The following blog post was written by Sarah Spoto, 2017 MBA candidate and Simon Leadership Fellow What do you think of when you hear the word “entrepreneur”? A young man in a hoodie hunched over a computer, perhaps? A graying–but young at heart–millionaire venture capitalist, maybe? Whatever you envision, I bet you didn’t picture three […]
Meet Jordon Jones, director of strategic planning/FP&A at Hertz Corporation and a 2011 graduate of the MBA program.
Tell me a little about you and your career since you left Simon.
After graduating from Simon, I spent two years in Hertz’s MBA finance development program, with rotations in the fleet planning group and corporate treasury department, and I also worked on an acquisition integration project. After the rotational program, I was a manager in the company’s investor relations group, working with investors in helping them understand how to model our business. I currently work in the company’s corporate financial planning and analysis group as the director of the long range planning team. Our job is to take both internal and external data and from that, estimate how the company is going to perform over the next 5 – 7 years.
How did you know Simon was right for you?
Small class size was important to me. I wanted to be somewhere that would allow for involvement in extracurricular activities. I think Simon at its core is very entrepreneurial and proactive in that regard. I also wanted a school that was focused on finance, and I wanted to study somewhere in the Northeast. I also felt like Simon was interested in me, and that was extremely meaningful. I was accepted to other schools but ultimately didn’t gel with them as much as Simon. Really, I wasn’t convinced that they were interested in me as a student. Throughout the application process, I felt that the people and the administration at Simon really wanted me here, and that made a big difference. I’ve heard many other students say this same thing, so the sentiment isn’t unique.
Who impacted you the most while you were at Simon and why?
The faculty here are excellent. They are not only interested in teaching what they teach, but also in making sure you learn. I felt like they had a vested interest in making sure the students really learned the material, and that made a big difference in the classroom. I also think that the environment at Simon from a student/peer standpoint is extremely collaborative. It was encouraging to come here and not feel like I had to shield my notes or compete with students over a grade. Everybody seemed to work well together. So I’d say faculty and my peers had the biggest impact on me.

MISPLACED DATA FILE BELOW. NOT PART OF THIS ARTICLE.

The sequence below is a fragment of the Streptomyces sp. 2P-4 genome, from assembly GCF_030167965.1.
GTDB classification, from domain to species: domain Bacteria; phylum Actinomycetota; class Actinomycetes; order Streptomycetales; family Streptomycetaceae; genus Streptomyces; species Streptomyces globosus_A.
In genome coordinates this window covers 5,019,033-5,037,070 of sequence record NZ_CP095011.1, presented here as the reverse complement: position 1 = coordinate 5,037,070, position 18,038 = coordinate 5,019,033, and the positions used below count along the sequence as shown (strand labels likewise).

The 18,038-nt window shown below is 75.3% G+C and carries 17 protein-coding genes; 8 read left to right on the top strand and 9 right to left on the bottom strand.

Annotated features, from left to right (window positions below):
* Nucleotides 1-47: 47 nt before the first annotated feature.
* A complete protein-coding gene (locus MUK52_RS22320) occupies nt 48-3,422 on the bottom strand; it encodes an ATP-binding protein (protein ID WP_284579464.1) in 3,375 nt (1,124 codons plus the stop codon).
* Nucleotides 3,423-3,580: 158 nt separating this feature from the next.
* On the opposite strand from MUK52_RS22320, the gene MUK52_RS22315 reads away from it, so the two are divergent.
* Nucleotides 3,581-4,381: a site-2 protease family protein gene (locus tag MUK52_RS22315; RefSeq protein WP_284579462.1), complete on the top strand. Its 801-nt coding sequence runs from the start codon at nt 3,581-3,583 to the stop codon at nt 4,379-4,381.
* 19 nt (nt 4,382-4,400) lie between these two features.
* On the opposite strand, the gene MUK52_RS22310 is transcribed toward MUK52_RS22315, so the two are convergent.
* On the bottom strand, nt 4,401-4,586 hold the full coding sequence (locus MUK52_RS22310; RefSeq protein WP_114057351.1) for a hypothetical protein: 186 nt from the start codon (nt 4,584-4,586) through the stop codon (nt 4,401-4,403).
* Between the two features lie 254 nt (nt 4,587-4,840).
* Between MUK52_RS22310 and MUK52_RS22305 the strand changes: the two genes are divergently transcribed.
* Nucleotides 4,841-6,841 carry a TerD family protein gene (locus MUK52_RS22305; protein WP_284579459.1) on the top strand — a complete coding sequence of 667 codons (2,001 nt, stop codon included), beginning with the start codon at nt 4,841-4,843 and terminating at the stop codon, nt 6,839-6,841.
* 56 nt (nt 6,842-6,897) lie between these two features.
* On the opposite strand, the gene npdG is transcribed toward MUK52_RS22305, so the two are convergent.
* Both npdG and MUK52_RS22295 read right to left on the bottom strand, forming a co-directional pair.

Fill in the blank: While you are in Rochester, you absolutely have to ____________.
Eat Sticky Lips, visit the state parks (Stony Brook and Letchworth are personal favorites), attend the Lilac Festival, and definitely experience a garbage plate at least once.
What do you like to do in your free time?
I enjoy sports – you name it, I’ll play it. I really like to run and exercise. I like to read. More than anything, I like to spend time with my wife and kids. I have three young kids so finding time with them is a priority.
Do you remember where you were when you received your Simon acceptance? How did it feel?
I was sitting at my desk at work, and due to the timing of when I applied, I received a phone call simultaneously offering acceptance and the opportunity to be a Simon Leadership Fellow. I was pumped to say the least. I had actually decided to go to another business school and the day I was going to call Simon and say “no thank you,” they called and gave me the formal acceptance and fellowship offer. We had put money down at the other school, we had bought tickets to fly out to find a place to live, but all that changed when I was accepted to Simon.
What would you say was your most memorable Simon experience?
During the first quarter I was having trouble understanding a basic principle in Professor Brickley’s economics class, and it seemed like everyone else understood but me. I went to his office to talk to him about it, and he very patiently explained how I was thinking about it incorrectly and helped reframe my perspective. Just the idea of him taking time to explain this really simple principle—he wasn’t judging me, he wasn’t making me feel like an idiot—he was just trying to help me understand it. That was memorable for me. Professor Wasley’s Financial Statement Analysis final exam was very memorable. Professor Jarrell’s Cases in Finance class was one of my favorites. Graduation was obviously memorable as well because you see all of your classmates enjoying this shared sense of accomplishment and success. We had achieved this goal and were prepared for our next step in our professional lives.
What is your advice for prospective students? Or what was the best piece of advice you received?
For admitted students, just enjoy the experience. You work for the rest of your life so enjoy taking time out to focus on learning, building relationships with your classmates, and networking—and yes, all three are extremely important. Remember that b-school is all about balance and also that corporate recruiters are looking for well-rounded candidates. I have yet to hear a hiring manager say, “We’re really looking for a smart person who doesn’t know how to build relationships.” I can’t underscore that point enough, so don’t neglect the relationship aspect of b-school. For prospective students, focus on finding the school that fits you well. It’s a really qualitative thing to say, so it’s difficult to give concrete examples, but pay attention to how your gut feels as you interact with schools. Some will click with you more than others. Also, have confidence in the admissions process. It’s a two-way street–you’re interviewing the school as they are interviewing you–and the end result will be that you find a school where you have a mutual connection.